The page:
Keep playing, keep practising. As I said recently to a coworker who has a guitar but is struggling to stay motivated: "Play 5 to 10 minutes every day rather than an hour a week - so keep the guitar on a $20 stand in the middle of your living room so you can't ignore it. Sure learn from youtube or a book the stuff you need to know, but also learn fun stuff that that attracted you to the guitar in the first place. Check in with a guitarist from time to time to make sure you aren't doing anything silly. And learn to might sound confronting and out of your comfort zone, but once you can change smoothly between 3 chords you have about a million songs at your fingertips, but only you will recognise them unless you are singing them."

Saturday 16 September 2023

Busking - not me

You do get some of your character from your parents, so it's no surprise that my three kids are all musical. My boy has played the sax for many years, currently on a second hand tenor sax, quite a nice tone, not lacquered so it has that vintage look. He's played in all the school bands for years, has had one-on-one lessons for years, he is quite good for a youngster. A few months back my wife and I were listening to him practise for an exam - he lines up a backing track on his phone and pumps it through a blue tooth speaker to play along with. There is a sheet for the main theme/riffs, but he improvises the majority of it. And while he quite often shreds too many notes, his improv skills are really coming along...waaay better than mine, that's for sure!

So much so that I said "You need to get out and earn some money with this. People will pay to hear this." That's a rule that I mention here on this blog fairly regularly, "you need to play to audiences". He does already play in school bands - but he's a teenager with no job, so if he could get paid to play music, that's a win win.

I got in contact with Hillarys marina which is a twelve minute drive from us. There is live music there from time to time, it's a big place, lots of foot traffic. They wanted a video audition to get started, fair enough. That was an interesting experience in itself...I set up two mics at a distance to capture the sax in a similar way to capturing my guitar, I made him listen to the backing track through headphones, and then I sync'd it all up in post mix. I came out alright, but next time I will try mic'ing up the horn right at the bell, with the gain set really low. Or, get a sax mounted microphone...hmmm... (for interest, this was one of the audition videos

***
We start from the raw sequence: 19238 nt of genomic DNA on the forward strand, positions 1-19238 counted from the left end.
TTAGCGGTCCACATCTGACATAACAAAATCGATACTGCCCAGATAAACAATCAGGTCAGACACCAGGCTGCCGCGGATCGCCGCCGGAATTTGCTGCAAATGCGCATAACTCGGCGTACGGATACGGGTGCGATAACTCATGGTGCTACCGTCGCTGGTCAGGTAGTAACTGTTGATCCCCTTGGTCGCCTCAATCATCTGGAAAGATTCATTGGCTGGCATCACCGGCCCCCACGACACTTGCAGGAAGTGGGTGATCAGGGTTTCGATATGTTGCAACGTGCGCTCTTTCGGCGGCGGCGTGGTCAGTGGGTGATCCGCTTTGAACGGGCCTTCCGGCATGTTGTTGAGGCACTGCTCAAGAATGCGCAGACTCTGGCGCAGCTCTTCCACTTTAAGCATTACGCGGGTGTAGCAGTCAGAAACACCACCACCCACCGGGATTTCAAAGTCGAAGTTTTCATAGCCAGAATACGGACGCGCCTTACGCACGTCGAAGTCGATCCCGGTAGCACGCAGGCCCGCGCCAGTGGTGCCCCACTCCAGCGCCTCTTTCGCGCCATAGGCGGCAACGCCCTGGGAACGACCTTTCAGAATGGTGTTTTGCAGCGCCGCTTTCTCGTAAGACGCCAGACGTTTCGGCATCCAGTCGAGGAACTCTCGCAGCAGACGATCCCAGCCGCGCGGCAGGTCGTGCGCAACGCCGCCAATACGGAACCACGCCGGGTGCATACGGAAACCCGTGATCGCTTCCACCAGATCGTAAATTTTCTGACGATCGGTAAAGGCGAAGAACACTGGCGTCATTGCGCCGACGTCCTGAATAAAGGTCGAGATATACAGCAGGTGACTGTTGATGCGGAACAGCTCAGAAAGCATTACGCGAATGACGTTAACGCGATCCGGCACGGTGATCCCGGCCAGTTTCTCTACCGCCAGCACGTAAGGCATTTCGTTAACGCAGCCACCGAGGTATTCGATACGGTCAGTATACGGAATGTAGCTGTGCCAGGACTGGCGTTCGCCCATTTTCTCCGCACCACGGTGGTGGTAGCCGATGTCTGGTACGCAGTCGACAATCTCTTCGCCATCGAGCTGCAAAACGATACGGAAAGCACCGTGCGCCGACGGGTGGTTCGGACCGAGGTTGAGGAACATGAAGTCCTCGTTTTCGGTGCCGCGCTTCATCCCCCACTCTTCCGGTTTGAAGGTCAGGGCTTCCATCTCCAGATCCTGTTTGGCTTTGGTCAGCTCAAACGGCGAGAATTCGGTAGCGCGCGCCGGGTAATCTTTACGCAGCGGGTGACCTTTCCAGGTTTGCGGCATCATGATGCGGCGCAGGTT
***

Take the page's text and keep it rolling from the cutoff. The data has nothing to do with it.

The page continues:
The Hillarys management were happy for him to come down, passed the audition, we went out and met the lady running the admin, to find out where we could setup and all that. They don't seem to get many buskers, because you book in morning or afternoon slots and the coming weekend was completely open. So I booked him in for Saturday.

In the meantime, busking...and coins/ a post cov-id world. Do people actually have cash to throw to buskers? I didn't know! But luckily has your back. It's a not for profit organisation to promote busking, like a social advocate for good, and they provide tech in the way of cashless payments setups so with a QR code people can easily tip some cash via Google/Apple pay or Paypal. I set him up and tested it out, nice, works well!

So Saturday comes around, and I push him just crash into it, an experiment, let's just see what happens! We went armed with a small battery bluetooth speaker, his music stand with QR code on it and his reference sheets and his tenor sax. We parked up in a spot on the boardwalk and I sat down and watched. He was a bit nervous, but I didn't really give him the chance to think about it. That's the key, just go, think about it afterwards. It's not like he didn't have the musical chops.

We had two issues, the first being that there was no shade, so he was cooking in the sun in half an hour. The other was the bluetooth speaker was slightly underpowered. Just needed a few more watts. But from a busking point of view, it was ace! In that 30 minutes he had $27 in coins put into his case, and a $3 online tip. He was quite happy with that!

Now we just need to work on the gear, time of day and where to stand - smoothing out the process.  He also worked out that the ballad he played was the money maker, even though he likes to play the jazzier stuff! He needs a money-making busking setlist!